In 2005, the Fishmans established the Jane Fishman Grinberg Endowment in Stem Cell Research at CHOP in 2005 to honor Mark Fishman’s sister.

Fishman was recently elected to the Board of Directors of the Jewish Federation of Greater Philadelphia and is a main Men’s Mission sponsor.

Leonard Cohen to Be Discussed at Reform Congregation Keneseth Israel

Reform Congregation Keneseth Israel will explore the acclaimed career of the late Leonard Cohen, the Canadian singer-songwriter, poet and novelist, in light of his traditional Jewish upbringing in one of Montreal’s most important families.

Bev Cohen, professor emerita at Bucks County Community College and co-director of Philadelphia Region Volunteers for Israel, will lead the discussion at the event, which is slated for 10:30 a.m. on Sept. 9 at Keneseth Israel, 8339 Old York Road in Elkins Park.

Cohen, who died in 2016, explored religion, politics, isolation, sexuality and personal relationships in his work. He was inducted into the Canadian Music Hall of Fame, the Canadian Songwriters Hall of Fame and the Rock & Roll Hall of Fame.

KleinLife Announces Five New Programs

KleinLife announced five new programs for active adults that all begin in October.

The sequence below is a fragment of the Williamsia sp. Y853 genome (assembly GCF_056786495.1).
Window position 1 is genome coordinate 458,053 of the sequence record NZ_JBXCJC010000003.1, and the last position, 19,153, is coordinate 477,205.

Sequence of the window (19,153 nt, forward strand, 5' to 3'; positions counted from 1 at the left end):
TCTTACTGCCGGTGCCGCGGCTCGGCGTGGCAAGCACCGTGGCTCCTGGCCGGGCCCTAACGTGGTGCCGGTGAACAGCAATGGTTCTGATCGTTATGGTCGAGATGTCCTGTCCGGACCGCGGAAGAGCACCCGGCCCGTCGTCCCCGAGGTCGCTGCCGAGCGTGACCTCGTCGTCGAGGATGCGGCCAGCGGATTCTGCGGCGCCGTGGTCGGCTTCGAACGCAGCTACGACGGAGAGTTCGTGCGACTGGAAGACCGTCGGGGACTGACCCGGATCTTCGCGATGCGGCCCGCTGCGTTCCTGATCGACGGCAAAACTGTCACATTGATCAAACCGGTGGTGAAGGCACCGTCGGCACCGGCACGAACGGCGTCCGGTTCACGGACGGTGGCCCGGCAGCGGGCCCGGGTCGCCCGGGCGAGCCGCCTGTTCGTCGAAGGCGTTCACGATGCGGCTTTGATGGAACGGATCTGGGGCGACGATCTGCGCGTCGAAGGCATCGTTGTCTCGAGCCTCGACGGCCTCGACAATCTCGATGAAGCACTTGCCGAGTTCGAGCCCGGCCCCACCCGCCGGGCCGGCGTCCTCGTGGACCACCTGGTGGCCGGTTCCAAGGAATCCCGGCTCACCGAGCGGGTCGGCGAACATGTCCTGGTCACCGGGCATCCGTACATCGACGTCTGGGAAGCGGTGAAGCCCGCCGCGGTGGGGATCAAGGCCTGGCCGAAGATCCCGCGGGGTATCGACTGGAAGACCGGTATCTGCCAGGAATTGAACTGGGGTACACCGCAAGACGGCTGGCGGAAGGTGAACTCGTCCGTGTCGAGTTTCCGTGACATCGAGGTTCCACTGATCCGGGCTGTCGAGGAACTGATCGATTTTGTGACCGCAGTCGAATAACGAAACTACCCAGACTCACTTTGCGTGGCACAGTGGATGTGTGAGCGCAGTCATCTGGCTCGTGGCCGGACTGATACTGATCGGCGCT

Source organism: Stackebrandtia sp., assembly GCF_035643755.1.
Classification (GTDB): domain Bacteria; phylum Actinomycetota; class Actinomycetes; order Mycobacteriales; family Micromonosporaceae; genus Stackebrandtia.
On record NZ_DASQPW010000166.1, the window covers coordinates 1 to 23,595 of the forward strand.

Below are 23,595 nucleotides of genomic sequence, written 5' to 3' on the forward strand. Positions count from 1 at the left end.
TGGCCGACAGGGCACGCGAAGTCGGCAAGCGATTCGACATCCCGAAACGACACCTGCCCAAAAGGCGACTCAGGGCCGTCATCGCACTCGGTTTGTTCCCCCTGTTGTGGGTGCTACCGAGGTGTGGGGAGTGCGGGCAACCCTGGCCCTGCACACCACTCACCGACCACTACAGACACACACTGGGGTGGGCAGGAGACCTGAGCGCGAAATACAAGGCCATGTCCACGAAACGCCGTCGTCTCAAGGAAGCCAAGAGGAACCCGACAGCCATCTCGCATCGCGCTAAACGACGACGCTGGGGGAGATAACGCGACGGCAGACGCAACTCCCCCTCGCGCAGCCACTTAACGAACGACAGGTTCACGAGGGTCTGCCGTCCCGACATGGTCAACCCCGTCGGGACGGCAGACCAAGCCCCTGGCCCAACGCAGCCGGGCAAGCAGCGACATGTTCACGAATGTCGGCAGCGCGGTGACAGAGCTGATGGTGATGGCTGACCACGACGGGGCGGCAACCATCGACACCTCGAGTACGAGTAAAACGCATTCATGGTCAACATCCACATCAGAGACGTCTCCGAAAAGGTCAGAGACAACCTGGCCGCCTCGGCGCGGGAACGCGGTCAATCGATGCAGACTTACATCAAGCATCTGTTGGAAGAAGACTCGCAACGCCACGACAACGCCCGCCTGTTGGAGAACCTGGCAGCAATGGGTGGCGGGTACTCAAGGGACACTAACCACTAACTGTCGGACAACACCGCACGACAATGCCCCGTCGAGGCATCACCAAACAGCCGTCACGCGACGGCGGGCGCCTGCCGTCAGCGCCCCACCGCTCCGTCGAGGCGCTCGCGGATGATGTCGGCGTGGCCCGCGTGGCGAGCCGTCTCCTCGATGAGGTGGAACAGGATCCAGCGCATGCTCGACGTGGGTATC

The programs are open to both members and the general public.

A four-session elements of drawing program on Thursdays from 12:45 to 2:45 p.m. begins on Oct. 3. The cost is $50 per person.

Canasta lessons will be offered in four sessions from 2 to 4 p.m. starting Oct. 16. Cost is $30 per person.

Mahjong lessons will be available in four sessions from 9:45 to 11:45 a.m. beginning Oct. 18. Cost is $50 per person.

A combination of qi gong and tai chi — a gentle ancient healing exercise program— will be held on Wednesdays from 2 to 3 p.m. beginning Oct. 23. Cost is $50 per person.

And KleinLife will feature two four-session mosaic art programs on Mondays from 12:45-2:45 p.m. and 3-5 p.m. beginning on Oct. 28. All experience levels, from beginners to those familiar with working in the art form, are invited. Cost is $45 per person per session.

For more information and reservations, contact Shelley Geltzer at 215-698-7300, ext. 129, or email [email protected]

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Andy Gotlieb is the managing editor of the Jewish Exponent. He holds 31 years of experience in communications, mostly in journalism, with a decade in public relations, too. Prior newspaper stops include the St. Joseph (Mo.) News-Press, the Arkansas Democrat-Gazette, the Tampa Tribune and the Philadelphia Business Journal. The first 17 years were spent in print journalism, where I covered, at various times, business, politics, crime and government, among other beats. The final 2.5 years in that stretch was an editor at the Philadelphia Business Journal, where my responsibilities included complete control over a weekly section and working with both staff writers and freelancers. In late 2005, I switched gears and began working in public relations for the next decade. I learned the ins and outs of public relations -- including being on the other side of the media-PR equation -- and made numerous contacts. I rejoined the ranks of journalism in March 2016, starting as the managing editor of the Jewish Exponent.